Free classes help parents find positive solutions

The Collaborative is sponsoring a series of free classes on parenting, taught by Chester resident Nancy Pennell.

The Collaborative is sponsoring a series of free classes on parenting, taught by Chester resident Nancy Pennell.

By Rebecca Salem

When Nancy Pennell was a young mother with four children, she knew she needed help. “I found a parenting group and … each time I was in a challenging situation with my kids, it was like having a whole cadre of women alongside of me,” she says.

It is this experience, combined with years of teaching the concepts of internal control psychology with the Aloha Camp in Fairlee that inspires her current work with parents. Pennell summarizes internal control psychology as the concept that “we are all responsible for our own behaviors — no one can make you think, feel or do anything. It is a powerful model for being a parent and teaching your children the skills they need to navigate life’s journey and make good choices for themselves.”

To further help parents improve their parenting skills, Pennell, with sponsorship from The Collaborative, will be holding a free set of positive parenting classes beginning Wednesday, March 27. Parents of children of all ages are welcome, but the primary focus will be for parents of children in the 4th to 6th grades. Classes will be held from 6 to 8 p.m. in the library of  Chester-Andover Elementary School, 72 Main St. Snacks and childcare will be provided. Other classes are set for April 2nd, April 30th, May 14th, May 28th and June 11th. To register or for more information, call The Collaborative at 824-4200.

Parents come to Pennell’s classes with all of the typical problems. “Children resist, they lie, they do all of these things that we fear they will do. When parents see these behaviors, they become afraid.”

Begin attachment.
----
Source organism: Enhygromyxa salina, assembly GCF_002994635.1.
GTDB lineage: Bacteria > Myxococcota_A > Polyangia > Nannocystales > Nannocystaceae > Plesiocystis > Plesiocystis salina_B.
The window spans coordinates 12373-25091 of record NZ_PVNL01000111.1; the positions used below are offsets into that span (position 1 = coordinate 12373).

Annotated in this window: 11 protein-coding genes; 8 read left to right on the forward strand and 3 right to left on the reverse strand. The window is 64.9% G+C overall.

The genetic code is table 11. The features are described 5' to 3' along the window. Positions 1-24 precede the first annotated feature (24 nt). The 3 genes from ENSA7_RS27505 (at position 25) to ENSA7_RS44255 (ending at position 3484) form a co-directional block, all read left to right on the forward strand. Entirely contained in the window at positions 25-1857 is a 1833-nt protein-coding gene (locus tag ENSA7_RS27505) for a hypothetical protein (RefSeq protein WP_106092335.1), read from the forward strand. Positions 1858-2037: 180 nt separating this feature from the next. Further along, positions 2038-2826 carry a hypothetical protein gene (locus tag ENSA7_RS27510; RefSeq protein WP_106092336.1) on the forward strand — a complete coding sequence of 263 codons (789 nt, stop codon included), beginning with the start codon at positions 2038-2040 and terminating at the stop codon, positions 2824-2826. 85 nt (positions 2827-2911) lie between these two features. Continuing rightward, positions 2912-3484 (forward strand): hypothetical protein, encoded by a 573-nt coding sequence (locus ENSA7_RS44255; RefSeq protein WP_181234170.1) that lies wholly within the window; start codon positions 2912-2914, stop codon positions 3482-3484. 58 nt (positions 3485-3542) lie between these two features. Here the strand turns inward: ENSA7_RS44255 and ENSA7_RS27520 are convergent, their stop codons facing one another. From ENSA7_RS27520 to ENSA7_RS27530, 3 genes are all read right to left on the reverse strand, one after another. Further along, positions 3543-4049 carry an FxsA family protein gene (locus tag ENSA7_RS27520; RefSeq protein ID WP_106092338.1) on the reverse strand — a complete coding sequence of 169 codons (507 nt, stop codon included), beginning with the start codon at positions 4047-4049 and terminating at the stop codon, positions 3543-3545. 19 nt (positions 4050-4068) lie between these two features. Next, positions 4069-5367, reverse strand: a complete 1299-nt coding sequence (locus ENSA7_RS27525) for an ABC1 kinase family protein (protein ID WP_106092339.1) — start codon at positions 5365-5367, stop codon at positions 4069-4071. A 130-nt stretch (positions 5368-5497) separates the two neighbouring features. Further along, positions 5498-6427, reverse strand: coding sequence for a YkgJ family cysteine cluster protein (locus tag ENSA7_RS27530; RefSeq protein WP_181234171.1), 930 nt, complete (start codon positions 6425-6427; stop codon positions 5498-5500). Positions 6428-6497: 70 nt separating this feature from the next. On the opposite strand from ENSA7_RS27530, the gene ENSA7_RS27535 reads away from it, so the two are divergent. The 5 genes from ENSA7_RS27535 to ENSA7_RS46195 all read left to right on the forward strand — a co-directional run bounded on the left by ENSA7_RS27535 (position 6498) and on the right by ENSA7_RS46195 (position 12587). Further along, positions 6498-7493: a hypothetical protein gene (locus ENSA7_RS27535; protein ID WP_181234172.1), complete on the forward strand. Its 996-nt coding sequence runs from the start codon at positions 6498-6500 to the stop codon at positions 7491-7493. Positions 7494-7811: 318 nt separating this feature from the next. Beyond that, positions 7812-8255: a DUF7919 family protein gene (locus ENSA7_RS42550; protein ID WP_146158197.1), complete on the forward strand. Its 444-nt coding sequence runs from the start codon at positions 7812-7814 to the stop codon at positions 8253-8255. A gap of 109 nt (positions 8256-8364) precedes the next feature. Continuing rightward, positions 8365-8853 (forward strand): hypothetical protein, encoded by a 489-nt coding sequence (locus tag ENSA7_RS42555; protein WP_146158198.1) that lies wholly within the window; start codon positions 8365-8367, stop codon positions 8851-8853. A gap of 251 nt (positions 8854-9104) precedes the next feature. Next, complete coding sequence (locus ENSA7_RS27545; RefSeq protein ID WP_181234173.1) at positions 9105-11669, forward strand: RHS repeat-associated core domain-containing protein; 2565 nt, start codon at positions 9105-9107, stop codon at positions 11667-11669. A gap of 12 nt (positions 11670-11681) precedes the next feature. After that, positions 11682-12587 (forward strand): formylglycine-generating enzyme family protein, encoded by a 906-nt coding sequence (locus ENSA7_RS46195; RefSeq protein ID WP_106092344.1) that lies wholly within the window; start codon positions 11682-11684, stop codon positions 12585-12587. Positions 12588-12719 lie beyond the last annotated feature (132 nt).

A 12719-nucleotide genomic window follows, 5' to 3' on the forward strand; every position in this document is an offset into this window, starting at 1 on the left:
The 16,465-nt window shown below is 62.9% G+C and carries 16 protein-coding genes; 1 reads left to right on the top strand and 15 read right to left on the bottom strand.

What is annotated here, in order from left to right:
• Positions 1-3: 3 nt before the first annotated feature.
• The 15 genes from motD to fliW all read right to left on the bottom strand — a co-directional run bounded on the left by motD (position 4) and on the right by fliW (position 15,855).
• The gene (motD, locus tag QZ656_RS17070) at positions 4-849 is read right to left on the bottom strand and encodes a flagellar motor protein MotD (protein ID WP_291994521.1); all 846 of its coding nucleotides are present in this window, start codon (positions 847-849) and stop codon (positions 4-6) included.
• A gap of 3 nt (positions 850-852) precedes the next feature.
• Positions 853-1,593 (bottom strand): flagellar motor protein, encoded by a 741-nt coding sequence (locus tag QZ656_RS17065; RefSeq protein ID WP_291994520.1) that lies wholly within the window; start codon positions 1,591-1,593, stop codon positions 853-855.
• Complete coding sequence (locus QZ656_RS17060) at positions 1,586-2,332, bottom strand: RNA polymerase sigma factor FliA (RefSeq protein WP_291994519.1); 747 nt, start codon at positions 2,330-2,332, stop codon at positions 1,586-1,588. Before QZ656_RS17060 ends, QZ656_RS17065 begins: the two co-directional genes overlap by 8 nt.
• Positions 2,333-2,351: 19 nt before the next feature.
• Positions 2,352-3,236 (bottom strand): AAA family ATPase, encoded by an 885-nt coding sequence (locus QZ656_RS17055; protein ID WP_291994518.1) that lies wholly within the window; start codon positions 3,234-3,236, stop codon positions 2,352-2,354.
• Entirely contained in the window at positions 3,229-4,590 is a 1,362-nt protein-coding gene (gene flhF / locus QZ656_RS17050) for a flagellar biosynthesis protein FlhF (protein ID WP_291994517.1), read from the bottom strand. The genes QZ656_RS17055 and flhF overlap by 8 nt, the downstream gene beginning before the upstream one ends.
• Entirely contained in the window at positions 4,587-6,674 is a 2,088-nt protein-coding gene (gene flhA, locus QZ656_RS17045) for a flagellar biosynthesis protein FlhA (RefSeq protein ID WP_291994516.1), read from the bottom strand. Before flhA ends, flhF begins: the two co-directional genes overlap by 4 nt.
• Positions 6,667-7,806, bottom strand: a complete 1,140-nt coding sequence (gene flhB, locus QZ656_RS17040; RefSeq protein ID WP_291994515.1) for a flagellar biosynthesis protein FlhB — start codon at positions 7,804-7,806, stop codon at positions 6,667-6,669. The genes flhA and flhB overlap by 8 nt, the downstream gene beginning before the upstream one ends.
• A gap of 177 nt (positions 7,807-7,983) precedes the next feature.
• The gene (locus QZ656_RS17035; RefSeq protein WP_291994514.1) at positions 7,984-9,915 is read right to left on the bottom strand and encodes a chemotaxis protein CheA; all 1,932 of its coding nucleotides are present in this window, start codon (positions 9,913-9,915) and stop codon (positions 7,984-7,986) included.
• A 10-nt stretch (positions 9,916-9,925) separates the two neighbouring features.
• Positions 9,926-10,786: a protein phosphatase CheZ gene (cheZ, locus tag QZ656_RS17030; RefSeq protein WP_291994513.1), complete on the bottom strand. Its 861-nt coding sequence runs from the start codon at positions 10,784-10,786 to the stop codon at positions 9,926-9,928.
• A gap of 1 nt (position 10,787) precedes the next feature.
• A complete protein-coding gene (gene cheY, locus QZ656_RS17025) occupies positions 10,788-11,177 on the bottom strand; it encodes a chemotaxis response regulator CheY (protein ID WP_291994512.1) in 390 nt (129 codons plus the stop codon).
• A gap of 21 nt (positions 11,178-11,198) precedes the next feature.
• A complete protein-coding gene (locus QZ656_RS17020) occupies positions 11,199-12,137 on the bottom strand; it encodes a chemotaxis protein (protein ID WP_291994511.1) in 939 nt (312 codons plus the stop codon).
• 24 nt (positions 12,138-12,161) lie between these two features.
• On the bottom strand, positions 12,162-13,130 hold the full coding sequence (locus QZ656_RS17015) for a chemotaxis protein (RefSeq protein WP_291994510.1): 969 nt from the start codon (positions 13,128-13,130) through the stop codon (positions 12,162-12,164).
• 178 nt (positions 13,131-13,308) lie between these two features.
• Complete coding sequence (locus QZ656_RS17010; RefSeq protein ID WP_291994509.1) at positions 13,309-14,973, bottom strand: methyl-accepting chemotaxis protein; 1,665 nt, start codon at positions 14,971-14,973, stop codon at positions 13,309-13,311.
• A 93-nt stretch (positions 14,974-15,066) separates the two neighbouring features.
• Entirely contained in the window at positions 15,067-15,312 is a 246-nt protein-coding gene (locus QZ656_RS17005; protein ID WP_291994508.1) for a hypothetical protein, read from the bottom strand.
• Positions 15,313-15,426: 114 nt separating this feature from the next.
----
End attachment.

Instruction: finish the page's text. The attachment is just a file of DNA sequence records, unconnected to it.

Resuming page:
Nancy Pennell
parenting teacher

Pennell will be using the Guiding Good Choices curriculum to help parents learn how to better listen to their children without judgment, see their mistakes as an inevitable part of growing up and engage them in the process of creating and becoming a family.

Parents in Pennell’s classes come to her with all of the typical problems. “Children resist, they lie, they do all of these things that we fear they will do. When parents see these behaviors, they become afraid,” says Pennell. She believes it is this fear for their children’s well-being that can spoil parents’ relationship with their children, making it more difficult to be the parents they want to be. “When parents ask, ‘how can I get my child to do his homework or how can I get them to help out at home?’ I ask them how they can create an atmosphere in their home where people are more likely to choose respect and cooperation.”

Meg Minehan, a home-school mom from Andover, participated in Pennell’s six-week course in 2010. She says the classes helped her remember that her ultimate goal as a parent is “cultivating a relationship that is based on honest communication and nurturing the growth of a child who is curious, kind, respectful, confident and resilient.”

A Chester resident of 47 years, Pennell is a “gem” within the community, says Judy Verespy, a teacher at Chester Community Pre-school who has taken Pennell’s classes. Verespy says she has used the skills she learned not only at home but in the classroom as well. “Nancy’s calm demeanor and reminders to ‘own your own upset’  echo in my head often as I teach and parent. I have used lessons taught in her classes to hone my empathy skills with students.”

The classes break down empathy into simple actions like making observations, asking questions and role-modeling the kind and calm behavior we want to see in our children. Verespy says that this “usually works like a charm. (The children) realize it was their actions that halted the fun, and my response was just another natural consequence rather than the reason they had to leave the sand table.”

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Filed Under: Community and Arts LifeFeatured

About the Author: Rebecca Salem lives with her family in Chester. She is the director of development for the Windham Child Care Association and will be receiving her MFA from Bennington College in June 2013.

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